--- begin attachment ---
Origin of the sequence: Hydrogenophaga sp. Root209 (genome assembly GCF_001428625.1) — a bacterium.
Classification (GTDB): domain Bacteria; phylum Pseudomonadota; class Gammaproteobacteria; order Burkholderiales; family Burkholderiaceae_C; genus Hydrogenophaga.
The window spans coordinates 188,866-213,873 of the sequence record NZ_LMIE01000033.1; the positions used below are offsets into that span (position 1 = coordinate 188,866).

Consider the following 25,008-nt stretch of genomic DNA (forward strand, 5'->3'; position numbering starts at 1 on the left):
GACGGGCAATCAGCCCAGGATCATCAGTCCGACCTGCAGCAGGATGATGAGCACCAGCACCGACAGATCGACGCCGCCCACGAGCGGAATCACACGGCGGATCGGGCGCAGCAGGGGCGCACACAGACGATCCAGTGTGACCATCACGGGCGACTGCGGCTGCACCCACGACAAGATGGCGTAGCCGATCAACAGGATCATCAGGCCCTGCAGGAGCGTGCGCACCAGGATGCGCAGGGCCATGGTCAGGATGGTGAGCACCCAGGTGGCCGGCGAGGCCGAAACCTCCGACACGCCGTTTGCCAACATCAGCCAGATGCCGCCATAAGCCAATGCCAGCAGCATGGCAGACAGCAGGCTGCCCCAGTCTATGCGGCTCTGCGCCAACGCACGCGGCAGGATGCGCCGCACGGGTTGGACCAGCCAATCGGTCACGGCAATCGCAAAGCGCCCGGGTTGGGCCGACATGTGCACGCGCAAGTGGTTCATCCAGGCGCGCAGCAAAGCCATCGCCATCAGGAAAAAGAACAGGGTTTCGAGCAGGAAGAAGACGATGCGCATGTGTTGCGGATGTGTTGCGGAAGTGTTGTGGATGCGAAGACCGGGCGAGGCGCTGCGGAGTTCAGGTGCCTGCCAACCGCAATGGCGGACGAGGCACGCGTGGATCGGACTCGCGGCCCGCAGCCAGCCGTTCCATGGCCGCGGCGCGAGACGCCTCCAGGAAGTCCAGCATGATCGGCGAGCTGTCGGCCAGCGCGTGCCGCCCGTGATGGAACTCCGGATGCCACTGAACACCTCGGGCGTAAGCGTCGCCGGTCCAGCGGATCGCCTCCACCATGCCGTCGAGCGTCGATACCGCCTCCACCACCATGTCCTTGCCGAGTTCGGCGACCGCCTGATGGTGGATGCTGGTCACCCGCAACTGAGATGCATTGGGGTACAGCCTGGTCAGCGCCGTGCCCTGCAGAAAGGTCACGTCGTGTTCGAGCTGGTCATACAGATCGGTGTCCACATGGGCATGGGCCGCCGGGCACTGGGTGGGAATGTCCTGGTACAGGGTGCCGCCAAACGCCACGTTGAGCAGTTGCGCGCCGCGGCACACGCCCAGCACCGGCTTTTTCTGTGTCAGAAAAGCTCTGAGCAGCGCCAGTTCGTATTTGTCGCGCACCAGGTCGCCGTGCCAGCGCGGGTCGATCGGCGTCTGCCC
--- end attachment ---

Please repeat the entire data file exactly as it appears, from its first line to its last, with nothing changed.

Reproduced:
Origin of the sequence: Hydrogenophaga sp. Root209 (genome assembly GCF_001428625.1) — a bacterium.
Classification (GTDB): domain Bacteria; phylum Pseudomonadota; class Gammaproteobacteria; order Burkholderiales; family Burkholderiaceae_C; genus Hydrogenophaga.
The window spans coordinates 188,866-213,873 of the sequence record NZ_LMIE01000033.1; the positions used below are offsets into that span (position 1 = coordinate 188,866).

Consider the following 25,008-nt stretch of genomic DNA (forward strand, 5'->3'; position numbering starts at 1 on the left):
GACGGGCAATCAGCCCAGGATCATCAGTCCGACCTGCAGCAGGATGATGAGCACCAGCACCGACAGATCGACGCCGCCCACGAGCGGAATCACACGGCGGATCGGGCGCAGCAGGGGCGCACACAGACGATCCAGTGTGACCATCACGGGCGACTGCGGCTGCACCCACGACAAGATGGCGTAGCCGATCAACAGGATCATCAGGCCCTGCAGGAGCGTGCGCACCAGGATGCGCAGGGCCATGGTCAGGATGGTGAGCACCCAGGTGGCCGGCGAGGCCGAAACCTCCGACACGCCGTTTGCCAACATCAGCCAGATGCCGCCATAAGCCAATGCCAGCAGCATGGCAGACAGCAGGCTGCCCCAGTCTATGCGGCTCTGCGCCAACGCACGCGGCAGGATGCGCCGCACGGGTTGGACCAGCCAATCGGTCACGGCAATCGCAAAGCGCCCGGGTTGGGCCGACATGTGCACGCGCAAGTGGTTCATCCAGGCGCGCAGCAAAGCCATCGCCATCAGGAAAAAGAACAGGGTTTCGAGCAGGAAGAAGACGATGCGCATGTGTTGCGGATGTGTTGCGGAAGTGTTGTGGATGCGAAGACCGGGCGAGGCGCTGCGGAGTTCAGGTGCCTGCCAACCGCAATGGCGGACGAGGCACGCGTGGATCGGACTCGCGGCCCGCAGCCAGCCGTTCCATGGCCGCGGCGCGAGACGCCTCCAGGAAGTCCAGCATGATCGGCGAGCTGTCGGCCAGCGCGTGCCGCCCGTGATGGAACTCCGGATGCCACTGAACACCTCGGGCGTAAGCGTCGCCGGTCCAGCGGATCGCCTCCACCATGCCGTCGAGCGTCGATACCGCCTCCACCACCATGTCCTTGCCGAGTTCGGCGACCGCCTGATGGTGGATGCTGGTCACCCGCAACTGAGATGCATTGGGGTACAGCCTGGTCAGCGCCGTGCCCTGCAGAAAGGTCACGTCGTGTTCGAGCTGGTCATACAGATCGGTGTCCACATGGGCATGGGCCGCCGGGCACTGGGTGGGAATGTCCTGGTACAGGGTGCCGCCAAACGCCACGTTGAGCAGTTGCGCGCCGCGGCACACGCCCAGCACCGGCTTTTTCTGTGTCAGAAAAGCTCTGAGCAGCGCCAGTTCGTATTTGTCGCGCACCAGGTCGCCGTGCCAGCGCGGGTCGATCGGCGTCTGCCC